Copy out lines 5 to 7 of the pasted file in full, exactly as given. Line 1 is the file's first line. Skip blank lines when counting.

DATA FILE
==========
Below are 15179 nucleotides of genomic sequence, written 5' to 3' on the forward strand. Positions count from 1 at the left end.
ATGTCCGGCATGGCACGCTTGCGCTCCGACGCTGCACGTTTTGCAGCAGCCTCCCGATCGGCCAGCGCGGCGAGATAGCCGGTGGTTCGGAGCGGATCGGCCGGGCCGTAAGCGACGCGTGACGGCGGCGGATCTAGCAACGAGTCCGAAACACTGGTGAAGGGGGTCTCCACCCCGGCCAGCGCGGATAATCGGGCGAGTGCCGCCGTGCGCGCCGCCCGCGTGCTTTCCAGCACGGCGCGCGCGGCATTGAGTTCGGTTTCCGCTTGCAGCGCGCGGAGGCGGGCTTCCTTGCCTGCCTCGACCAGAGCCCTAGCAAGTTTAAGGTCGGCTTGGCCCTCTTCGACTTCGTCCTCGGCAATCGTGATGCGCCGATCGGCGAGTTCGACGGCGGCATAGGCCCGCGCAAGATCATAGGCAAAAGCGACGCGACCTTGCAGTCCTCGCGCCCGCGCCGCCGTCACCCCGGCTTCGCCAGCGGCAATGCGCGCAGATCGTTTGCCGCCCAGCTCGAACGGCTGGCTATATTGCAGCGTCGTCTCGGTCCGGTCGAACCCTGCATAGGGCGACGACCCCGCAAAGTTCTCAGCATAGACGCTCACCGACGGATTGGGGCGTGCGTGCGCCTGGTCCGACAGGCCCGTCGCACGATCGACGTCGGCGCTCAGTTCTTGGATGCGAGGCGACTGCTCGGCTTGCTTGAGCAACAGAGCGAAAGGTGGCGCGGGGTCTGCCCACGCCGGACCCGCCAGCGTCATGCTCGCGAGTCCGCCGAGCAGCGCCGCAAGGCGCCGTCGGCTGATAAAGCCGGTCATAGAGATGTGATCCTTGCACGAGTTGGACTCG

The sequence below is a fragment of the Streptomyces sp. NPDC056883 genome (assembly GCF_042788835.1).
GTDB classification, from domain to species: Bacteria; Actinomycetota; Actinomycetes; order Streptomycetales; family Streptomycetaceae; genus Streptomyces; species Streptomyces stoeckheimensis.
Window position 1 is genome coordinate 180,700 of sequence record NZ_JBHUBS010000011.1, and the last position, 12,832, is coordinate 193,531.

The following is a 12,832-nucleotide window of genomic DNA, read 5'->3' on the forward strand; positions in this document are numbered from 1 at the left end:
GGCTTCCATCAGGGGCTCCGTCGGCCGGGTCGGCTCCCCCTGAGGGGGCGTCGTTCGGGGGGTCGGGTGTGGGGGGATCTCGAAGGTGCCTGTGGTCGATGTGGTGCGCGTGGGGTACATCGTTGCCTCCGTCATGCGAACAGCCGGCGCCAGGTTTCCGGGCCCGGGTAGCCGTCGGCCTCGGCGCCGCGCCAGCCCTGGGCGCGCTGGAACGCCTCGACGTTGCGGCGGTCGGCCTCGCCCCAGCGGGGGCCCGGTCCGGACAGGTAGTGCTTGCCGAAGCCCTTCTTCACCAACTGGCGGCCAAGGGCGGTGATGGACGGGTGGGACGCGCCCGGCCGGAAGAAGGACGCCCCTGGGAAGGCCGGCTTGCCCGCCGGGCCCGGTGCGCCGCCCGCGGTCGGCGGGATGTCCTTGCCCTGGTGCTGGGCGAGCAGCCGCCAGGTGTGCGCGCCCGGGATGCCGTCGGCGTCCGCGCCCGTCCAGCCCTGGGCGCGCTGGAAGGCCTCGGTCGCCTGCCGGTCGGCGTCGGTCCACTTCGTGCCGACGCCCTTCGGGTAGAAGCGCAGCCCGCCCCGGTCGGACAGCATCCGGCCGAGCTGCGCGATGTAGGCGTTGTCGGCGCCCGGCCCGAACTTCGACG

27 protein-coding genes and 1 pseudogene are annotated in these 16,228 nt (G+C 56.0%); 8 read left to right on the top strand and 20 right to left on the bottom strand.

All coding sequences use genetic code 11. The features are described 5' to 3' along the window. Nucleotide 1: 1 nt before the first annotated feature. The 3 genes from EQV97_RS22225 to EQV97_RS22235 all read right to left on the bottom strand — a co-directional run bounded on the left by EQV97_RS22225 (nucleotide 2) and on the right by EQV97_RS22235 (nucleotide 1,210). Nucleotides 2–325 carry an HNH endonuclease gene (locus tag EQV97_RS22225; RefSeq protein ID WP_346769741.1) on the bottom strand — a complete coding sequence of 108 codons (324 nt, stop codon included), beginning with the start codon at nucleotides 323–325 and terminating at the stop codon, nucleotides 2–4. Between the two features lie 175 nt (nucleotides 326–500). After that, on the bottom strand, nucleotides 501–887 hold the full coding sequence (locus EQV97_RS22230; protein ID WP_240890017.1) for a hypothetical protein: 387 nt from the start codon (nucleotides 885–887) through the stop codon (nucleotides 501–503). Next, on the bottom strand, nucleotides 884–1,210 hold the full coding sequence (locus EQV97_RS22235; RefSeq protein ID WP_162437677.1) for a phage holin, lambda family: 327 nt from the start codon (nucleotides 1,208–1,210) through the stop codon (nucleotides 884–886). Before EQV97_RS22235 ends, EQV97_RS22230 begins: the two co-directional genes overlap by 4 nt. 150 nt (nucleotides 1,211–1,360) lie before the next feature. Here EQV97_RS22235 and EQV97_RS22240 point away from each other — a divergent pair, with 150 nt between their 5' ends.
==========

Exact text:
Window position 1 is genome coordinate 180,700 of sequence record NZ_JBHUBS010000011.1, and the last position, 12,832, is coordinate 193,531.

The following is a 12,832-nucleotide window of genomic DNA, read 5'->3' on the forward strand; positions in this document are numbered from 1 at the left end:
GGCTTCCATCAGGGGCTCCGTCGGCCGGGTCGGCTCCCCCTGAGGGGGCGTCGTTCGGGGGGTCGGGTGTGGGGGGATCTCGAAGGTGCCTGTGGTCGATGTGGTGCGCGTGGGGTACATCGTTGCCTCCGTCATGCGAACAGCCGGCGCCAGGTTTCCGGGCCCGGGTAGCCGTCGGCCTCGGCGCCGCGCCAGCCCTGGGCGCGCTGGAACGCCTCGACGTTGCGGCGGTCGGCCTCGCCCCAGCGGGGGCCCGGTCCGGACAGGTAGTGCTTGCCGAAGCCCTTCTTCACCAACTGGCGGCCAAGGGCGGTGATGGACGGGTGGGACGCGCCCGGCCGGAAGAAGGACGCCCCTGGGAAGGCCGGCTTGCCCGCCGGGCCCGGTGCGCCGCCCGCGGTCGGCGGGATGTCCTTGCCCTGGTGCTGGGCGAGCAGCCGCCAGGTGTGCGCGCCCGGGATGCCGTCGGCGTCCGCGCCCGTCCAGCCCTGGGCGCGCTGGAAGGCCTCGGTCGCCTGCCGGTCGGCGTCGGTCCACTTCGTGCCGACGCCCTTCGGGTAGAAGCGCAGCCCGCCCCGGTCGGACAGCATCCGGCCGAGCTGCGCGATGTAGGCGTTGTCGGCGCCCGGCCCGAACTTCGACG